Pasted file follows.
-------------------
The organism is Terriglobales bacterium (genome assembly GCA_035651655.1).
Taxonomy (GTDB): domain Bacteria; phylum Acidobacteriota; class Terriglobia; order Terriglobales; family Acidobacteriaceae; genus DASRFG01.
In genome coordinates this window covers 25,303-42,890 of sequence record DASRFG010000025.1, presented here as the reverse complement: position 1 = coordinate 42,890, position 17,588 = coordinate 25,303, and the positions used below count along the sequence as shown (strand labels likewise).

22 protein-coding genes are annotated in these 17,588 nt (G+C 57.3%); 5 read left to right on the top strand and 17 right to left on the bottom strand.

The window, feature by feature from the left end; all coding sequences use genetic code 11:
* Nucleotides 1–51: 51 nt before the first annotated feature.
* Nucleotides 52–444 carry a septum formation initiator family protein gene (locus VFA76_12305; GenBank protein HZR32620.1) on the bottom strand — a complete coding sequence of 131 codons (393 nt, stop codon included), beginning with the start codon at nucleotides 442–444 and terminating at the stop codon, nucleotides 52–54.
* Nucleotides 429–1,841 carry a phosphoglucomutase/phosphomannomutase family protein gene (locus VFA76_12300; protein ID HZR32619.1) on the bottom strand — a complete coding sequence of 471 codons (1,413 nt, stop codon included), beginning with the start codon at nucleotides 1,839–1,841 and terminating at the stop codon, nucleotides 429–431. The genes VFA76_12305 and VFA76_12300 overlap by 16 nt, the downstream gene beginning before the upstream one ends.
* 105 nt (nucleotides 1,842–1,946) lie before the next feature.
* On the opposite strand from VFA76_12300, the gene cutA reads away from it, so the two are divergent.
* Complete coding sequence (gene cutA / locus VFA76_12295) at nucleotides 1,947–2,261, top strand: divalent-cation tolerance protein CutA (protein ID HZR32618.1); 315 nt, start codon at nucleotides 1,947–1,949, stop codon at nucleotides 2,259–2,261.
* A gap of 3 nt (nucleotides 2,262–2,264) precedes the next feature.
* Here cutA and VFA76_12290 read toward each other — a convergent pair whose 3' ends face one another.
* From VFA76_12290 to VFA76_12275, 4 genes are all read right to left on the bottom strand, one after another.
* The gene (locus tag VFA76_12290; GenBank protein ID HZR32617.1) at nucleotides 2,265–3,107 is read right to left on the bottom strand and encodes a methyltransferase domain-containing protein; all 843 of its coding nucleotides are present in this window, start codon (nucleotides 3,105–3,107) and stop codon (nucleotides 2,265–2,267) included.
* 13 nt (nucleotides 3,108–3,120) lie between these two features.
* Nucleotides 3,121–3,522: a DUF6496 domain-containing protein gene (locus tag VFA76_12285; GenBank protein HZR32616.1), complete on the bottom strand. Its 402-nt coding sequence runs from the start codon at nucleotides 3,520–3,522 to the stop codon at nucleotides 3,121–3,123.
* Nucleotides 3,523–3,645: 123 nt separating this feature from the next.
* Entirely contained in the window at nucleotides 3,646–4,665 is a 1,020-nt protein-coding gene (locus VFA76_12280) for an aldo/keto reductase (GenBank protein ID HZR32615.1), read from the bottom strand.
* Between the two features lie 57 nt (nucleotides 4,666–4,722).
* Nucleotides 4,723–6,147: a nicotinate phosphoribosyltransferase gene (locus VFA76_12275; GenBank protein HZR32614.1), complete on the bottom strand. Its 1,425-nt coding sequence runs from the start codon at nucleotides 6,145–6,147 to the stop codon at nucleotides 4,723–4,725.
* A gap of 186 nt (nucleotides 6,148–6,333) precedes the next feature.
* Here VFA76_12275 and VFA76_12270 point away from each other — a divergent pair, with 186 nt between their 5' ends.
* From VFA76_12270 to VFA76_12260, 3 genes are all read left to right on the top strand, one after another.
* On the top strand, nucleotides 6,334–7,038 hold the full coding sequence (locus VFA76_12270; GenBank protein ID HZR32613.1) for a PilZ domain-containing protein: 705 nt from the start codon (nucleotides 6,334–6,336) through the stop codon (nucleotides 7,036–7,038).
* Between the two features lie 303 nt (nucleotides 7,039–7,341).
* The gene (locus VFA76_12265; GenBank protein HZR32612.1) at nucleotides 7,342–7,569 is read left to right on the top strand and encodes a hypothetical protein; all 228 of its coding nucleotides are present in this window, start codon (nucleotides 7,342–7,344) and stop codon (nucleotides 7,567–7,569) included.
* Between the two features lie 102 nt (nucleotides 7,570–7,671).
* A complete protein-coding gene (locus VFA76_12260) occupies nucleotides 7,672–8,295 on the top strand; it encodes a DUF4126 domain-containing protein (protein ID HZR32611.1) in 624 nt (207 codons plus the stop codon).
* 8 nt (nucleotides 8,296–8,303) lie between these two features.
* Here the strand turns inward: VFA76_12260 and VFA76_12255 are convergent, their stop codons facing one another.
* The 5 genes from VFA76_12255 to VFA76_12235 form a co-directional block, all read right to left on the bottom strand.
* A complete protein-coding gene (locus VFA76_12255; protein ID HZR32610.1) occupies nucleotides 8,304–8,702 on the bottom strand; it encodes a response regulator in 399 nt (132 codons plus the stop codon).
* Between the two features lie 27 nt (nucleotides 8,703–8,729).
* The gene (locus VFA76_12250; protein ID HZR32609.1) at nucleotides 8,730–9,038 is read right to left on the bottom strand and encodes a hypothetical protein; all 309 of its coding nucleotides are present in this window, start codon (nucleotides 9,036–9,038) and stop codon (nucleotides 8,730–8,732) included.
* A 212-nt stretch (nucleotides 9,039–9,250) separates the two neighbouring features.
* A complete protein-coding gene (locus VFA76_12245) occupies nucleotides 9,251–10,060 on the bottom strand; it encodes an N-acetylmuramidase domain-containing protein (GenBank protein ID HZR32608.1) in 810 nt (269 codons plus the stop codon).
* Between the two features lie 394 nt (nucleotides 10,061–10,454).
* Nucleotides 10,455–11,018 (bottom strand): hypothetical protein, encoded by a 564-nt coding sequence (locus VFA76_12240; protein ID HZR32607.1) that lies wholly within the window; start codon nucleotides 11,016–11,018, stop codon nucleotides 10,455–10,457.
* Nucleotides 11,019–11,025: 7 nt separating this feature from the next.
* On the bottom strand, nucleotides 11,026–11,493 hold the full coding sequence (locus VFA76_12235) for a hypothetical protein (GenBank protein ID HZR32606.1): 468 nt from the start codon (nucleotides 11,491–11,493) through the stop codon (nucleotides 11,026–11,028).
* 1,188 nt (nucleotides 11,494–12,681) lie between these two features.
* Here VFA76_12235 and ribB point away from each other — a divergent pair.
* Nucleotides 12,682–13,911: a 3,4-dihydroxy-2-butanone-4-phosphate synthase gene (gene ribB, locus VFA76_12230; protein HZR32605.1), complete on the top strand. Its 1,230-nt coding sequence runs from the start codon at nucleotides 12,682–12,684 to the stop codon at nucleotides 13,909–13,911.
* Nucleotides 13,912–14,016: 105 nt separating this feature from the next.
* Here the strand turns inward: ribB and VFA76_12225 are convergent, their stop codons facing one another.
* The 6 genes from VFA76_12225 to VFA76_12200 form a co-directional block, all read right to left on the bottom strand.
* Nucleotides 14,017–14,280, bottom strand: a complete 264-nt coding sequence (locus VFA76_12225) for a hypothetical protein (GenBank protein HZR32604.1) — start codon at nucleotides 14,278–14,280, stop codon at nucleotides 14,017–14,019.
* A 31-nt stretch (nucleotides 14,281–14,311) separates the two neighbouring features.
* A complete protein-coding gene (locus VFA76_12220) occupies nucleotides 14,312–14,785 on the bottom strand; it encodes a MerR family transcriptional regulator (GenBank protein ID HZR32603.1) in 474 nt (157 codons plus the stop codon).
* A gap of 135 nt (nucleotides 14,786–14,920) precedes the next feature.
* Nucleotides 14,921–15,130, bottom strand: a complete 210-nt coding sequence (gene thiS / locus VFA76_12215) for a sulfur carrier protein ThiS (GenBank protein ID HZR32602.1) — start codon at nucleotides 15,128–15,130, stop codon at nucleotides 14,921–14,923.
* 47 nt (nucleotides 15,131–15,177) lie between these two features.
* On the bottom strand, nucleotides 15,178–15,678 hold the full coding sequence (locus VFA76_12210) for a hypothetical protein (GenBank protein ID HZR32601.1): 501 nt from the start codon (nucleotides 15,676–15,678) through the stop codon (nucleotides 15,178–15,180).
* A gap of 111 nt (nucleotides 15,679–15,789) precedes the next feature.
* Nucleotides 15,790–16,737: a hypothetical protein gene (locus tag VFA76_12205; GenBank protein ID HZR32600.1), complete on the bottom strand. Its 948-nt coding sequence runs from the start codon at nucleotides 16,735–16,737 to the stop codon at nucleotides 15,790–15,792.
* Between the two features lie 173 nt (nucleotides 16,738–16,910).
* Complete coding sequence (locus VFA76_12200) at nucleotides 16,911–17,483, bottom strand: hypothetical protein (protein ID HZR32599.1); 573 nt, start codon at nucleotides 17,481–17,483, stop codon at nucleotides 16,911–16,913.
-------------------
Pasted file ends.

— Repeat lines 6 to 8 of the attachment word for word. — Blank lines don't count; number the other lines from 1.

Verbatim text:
* Nucleotides 1–51: 51 nt before the first annotated feature.
* Nucleotides 52–444 carry a septum formation initiator family protein gene (locus VFA76_12305; GenBank protein HZR32620.1) on the bottom strand — a complete coding sequence of 131 codons (393 nt, stop codon included), beginning with the start codon at nucleotides 442–444 and terminating at the stop codon, nucleotides 52–54.
* Nucleotides 429–1,841 carry a phosphoglucomutase/phosphomannomutase family protein gene (locus VFA76_12300; protein ID HZR32619.1) on the bottom strand — a complete coding sequence of 471 codons (1,413 nt, stop codon included), beginning with the start codon at nucleotides 1,839–1,841 and terminating at the stop codon, nucleotides 429–431. The genes VFA76_12305 and VFA76_12300 overlap by 16 nt, the downstream gene beginning before the upstream one ends.